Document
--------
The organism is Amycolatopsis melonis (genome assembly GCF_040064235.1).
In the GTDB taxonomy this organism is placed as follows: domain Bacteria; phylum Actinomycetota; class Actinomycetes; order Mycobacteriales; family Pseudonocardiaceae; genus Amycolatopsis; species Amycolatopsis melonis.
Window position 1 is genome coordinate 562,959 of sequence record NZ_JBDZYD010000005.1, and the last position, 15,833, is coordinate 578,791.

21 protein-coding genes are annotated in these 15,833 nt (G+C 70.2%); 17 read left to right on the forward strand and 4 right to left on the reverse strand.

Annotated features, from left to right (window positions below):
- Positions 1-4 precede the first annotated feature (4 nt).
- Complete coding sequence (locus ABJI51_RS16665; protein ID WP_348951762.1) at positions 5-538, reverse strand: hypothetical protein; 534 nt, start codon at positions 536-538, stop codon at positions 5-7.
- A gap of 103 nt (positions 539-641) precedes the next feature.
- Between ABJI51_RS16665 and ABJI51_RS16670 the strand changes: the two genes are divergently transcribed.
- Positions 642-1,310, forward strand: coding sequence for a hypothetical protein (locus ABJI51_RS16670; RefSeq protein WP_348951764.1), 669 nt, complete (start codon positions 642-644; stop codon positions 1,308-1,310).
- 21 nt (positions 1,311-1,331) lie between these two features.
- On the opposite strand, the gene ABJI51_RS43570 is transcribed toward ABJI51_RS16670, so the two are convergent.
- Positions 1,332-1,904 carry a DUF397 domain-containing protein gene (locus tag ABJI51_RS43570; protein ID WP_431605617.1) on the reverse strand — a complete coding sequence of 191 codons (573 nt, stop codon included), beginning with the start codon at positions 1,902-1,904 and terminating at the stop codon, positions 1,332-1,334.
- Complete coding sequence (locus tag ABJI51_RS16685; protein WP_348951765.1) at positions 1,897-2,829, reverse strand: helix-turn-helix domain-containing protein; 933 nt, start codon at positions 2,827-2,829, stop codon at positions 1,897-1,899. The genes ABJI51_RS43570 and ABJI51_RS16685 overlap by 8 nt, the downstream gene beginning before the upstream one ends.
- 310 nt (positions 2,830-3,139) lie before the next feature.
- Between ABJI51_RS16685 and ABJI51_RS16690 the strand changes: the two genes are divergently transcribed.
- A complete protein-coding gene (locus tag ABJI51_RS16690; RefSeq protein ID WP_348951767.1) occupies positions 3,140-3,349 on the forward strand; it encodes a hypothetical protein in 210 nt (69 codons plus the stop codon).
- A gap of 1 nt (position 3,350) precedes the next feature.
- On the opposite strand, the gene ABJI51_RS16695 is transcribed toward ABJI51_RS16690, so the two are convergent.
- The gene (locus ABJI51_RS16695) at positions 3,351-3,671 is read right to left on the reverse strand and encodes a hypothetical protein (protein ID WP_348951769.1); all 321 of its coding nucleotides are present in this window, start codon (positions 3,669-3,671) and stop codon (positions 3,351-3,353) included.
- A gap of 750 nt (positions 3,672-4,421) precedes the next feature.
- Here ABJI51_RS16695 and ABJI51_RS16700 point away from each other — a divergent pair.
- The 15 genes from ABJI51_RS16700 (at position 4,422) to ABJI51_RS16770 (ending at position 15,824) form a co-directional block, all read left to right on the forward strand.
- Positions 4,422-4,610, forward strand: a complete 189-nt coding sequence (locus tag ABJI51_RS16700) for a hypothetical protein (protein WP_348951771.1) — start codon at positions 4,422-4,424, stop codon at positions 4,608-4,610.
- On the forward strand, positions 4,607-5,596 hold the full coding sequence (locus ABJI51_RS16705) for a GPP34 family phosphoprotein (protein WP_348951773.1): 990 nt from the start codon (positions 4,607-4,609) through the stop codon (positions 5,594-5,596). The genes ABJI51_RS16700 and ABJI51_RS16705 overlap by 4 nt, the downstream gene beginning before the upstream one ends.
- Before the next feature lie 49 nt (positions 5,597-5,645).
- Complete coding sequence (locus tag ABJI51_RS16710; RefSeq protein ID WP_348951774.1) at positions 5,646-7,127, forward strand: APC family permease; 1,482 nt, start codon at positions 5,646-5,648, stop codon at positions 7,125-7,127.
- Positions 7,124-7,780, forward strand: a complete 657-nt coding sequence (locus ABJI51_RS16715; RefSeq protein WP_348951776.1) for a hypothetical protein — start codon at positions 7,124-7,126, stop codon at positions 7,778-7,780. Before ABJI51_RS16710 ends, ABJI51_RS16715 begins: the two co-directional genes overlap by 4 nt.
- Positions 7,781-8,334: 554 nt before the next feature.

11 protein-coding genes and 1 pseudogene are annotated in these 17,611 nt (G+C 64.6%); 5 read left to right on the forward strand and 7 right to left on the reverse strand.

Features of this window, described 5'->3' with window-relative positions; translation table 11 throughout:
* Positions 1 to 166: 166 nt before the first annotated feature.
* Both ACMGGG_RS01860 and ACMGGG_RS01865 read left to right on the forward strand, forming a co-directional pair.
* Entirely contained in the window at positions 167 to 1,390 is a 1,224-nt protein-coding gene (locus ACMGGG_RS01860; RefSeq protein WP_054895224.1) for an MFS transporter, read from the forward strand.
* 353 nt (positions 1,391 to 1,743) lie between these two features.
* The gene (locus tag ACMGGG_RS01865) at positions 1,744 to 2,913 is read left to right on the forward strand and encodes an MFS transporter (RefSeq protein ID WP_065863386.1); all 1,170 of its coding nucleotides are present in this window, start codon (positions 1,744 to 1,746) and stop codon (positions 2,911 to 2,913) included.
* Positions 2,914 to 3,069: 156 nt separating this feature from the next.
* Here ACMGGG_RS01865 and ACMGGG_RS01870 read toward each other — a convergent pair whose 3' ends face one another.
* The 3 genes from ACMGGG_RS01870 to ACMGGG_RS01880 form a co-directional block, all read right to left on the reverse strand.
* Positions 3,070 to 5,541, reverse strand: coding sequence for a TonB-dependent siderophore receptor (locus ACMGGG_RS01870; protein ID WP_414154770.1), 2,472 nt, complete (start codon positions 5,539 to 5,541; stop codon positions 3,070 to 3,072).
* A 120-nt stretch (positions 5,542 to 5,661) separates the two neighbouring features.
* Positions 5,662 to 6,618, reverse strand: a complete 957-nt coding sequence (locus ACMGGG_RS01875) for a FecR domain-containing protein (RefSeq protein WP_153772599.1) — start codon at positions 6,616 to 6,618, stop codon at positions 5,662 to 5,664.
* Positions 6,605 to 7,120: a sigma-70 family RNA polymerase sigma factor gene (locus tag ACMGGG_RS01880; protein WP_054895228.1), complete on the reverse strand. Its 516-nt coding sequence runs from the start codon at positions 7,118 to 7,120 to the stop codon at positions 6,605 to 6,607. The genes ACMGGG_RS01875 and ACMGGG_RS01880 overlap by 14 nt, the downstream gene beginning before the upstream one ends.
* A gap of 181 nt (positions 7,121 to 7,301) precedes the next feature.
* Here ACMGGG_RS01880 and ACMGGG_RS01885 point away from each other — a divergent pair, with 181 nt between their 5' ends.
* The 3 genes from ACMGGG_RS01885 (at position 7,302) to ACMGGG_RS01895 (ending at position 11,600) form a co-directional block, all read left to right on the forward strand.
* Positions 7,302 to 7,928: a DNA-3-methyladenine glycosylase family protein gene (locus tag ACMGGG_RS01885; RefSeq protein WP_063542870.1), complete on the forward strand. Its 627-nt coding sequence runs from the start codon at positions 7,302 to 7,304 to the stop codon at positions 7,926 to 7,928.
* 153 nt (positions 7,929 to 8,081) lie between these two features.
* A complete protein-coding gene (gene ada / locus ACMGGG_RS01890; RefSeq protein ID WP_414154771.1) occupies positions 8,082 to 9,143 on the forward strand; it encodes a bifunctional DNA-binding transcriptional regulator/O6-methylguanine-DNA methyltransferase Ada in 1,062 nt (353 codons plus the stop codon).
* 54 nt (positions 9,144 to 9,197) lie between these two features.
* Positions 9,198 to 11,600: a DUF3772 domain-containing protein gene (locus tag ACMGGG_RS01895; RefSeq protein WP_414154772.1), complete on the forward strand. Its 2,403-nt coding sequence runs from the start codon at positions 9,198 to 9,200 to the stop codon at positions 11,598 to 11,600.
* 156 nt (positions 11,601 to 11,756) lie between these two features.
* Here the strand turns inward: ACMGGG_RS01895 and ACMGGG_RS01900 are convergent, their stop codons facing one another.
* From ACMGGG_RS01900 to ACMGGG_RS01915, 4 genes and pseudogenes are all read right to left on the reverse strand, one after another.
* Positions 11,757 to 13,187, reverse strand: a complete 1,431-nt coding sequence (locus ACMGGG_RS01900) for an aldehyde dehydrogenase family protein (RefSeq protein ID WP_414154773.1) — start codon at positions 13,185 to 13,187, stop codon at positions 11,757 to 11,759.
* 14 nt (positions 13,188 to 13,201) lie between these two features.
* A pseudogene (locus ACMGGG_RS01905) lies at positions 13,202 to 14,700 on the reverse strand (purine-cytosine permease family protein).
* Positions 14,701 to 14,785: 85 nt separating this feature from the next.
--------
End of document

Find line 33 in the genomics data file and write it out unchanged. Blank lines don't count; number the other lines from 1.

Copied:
* Both ACMGGG_RS01860 and ACMGGG_RS01865 read left to right on the forward strand, forming a co-directional pair.